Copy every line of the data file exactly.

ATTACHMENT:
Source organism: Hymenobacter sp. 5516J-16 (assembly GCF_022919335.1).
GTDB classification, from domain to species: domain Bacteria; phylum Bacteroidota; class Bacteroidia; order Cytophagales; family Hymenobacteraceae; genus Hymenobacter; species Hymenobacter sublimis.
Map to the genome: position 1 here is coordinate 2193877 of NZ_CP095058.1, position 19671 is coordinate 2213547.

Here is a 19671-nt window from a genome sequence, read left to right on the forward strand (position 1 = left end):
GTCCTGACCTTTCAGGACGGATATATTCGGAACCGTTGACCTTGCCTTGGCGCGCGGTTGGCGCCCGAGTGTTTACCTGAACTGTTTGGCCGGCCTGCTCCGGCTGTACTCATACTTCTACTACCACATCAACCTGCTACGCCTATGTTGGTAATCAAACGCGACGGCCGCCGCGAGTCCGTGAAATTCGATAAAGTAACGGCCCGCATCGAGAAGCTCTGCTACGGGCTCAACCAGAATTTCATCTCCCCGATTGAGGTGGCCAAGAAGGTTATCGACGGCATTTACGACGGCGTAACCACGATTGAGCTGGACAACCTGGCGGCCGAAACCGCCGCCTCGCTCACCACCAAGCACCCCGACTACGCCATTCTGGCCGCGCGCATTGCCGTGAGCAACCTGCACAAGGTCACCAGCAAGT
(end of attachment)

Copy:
Source organism: Hymenobacter sp. 5516J-16 (assembly GCF_022919335.1).
GTDB classification, from domain to species: domain Bacteria; phylum Bacteroidota; class Bacteroidia; order Cytophagales; family Hymenobacteraceae; genus Hymenobacter; species Hymenobacter sublimis.
Map to the genome: position 1 here is coordinate 2193877 of NZ_CP095058.1, position 19671 is coordinate 2213547.

Here is a 19671-nt window from a genome sequence, read left to right on the forward strand (position 1 = left end):
GTCCTGACCTTTCAGGACGGATATATTCGGAACCGTTGACCTTGCCTTGGCGCGCGGTTGGCGCCCGAGTGTTTACCTGAACTGTTTGGCCGGCCTGCTCCGGCTGTACTCATACTTCTACTACCACATCAACCTGCTACGCCTATGTTGGTAATCAAACGCGACGGCCGCCGCGAGTCCGTGAAATTCGATAAAGTAACGGCCCGCATCGAGAAGCTCTGCTACGGGCTCAACCAGAATTTCATCTCCCCGATTGAGGTGGCCAAGAAGGTTATCGACGGCATTTACGACGGCGTAACCACGATTGAGCTGGACAACCTGGCGGCCGAAACCGCCGCCTCGCTCACCACCAAGCACCCCGACTACGCCATTCTGGCCGCGCGCATTGCCGTGAGCAACCTGCACAAGGTCACCAGCAAGT